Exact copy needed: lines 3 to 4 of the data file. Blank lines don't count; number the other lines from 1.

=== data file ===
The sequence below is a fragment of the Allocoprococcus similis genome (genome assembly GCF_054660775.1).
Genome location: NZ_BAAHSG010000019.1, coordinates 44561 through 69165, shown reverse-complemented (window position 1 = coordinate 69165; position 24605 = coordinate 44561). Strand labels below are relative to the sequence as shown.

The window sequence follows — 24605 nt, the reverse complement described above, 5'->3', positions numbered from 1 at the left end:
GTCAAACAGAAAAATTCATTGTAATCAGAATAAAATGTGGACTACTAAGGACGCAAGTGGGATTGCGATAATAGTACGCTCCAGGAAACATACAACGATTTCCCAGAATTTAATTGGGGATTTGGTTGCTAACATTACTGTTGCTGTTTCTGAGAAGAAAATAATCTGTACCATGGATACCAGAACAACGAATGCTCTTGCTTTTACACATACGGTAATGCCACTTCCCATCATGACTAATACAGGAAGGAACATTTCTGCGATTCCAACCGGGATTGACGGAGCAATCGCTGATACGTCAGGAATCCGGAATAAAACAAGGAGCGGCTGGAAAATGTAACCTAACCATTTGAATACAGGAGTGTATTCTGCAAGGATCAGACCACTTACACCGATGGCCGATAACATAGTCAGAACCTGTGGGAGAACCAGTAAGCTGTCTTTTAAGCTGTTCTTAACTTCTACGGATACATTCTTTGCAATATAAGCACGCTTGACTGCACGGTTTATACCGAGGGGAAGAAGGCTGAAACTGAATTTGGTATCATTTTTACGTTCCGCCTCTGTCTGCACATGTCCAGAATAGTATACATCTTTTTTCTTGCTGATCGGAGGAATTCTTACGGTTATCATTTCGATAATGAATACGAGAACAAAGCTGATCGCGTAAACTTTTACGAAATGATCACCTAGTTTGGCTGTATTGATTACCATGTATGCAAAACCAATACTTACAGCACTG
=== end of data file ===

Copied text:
The window sequence follows — 24605 nt, the reverse complement described above, 5'->3', positions numbered from 1 at the left end:
GTCAAACAGAAAAATTCATTGTAATCAGAATAAAATGTGGACTACTAAGGACGCAAGTGGGATTGCGATAATAGTACGCTCCAGGAAACATACAACGATTTCCCAGAATTTAATTGGGGATTTGGTTGCTAACATTACTGTTGCTGTTTCTGAGAAGAAAATAATCTGTACCATGGATACCAGAACAACGAATGCTCTTGCTTTTACACATACGGTAATGCCACTTCCCATCATGACTAATACAGGAAGGAACATTTCTGCGATTCCAACCGGGATTGACGGAGCAATCGCTGATACGTCAGGAATCCGGAATAAAACAAGGAGCGGCTGGAAAATGTAACCTAACCATTTGAATACAGGAGTGTATTCTGCAAGGATCAGACCACTTACACCGATGGCCGATAACATAGTCAGAACCTGTGGGAGAACCAGTAAGCTGTCTTTTAAGCTGTTCTTAACTTCTACGGATACATTCTTTGCAATATAAGCACGCTTGACTGCACGGTTTATACCGAGGGGAAGAAGGCTGAAACTGAATTTGGTATCATTTTTACGTTCCGCCTCTGTCTGCACATGTCCAGAATAGTATACATCTTTTTTCTTGCTGATCGGAGGAATTCTTACGGTTATCATTTCGATAATGAATACGAGAACAAAGCTGATCGCGTAAACTTTTACGAAATGATCACCTAGTTTGGCTGTATTGATTACCATGTATGCAAAACCAATACTTACAGCACTG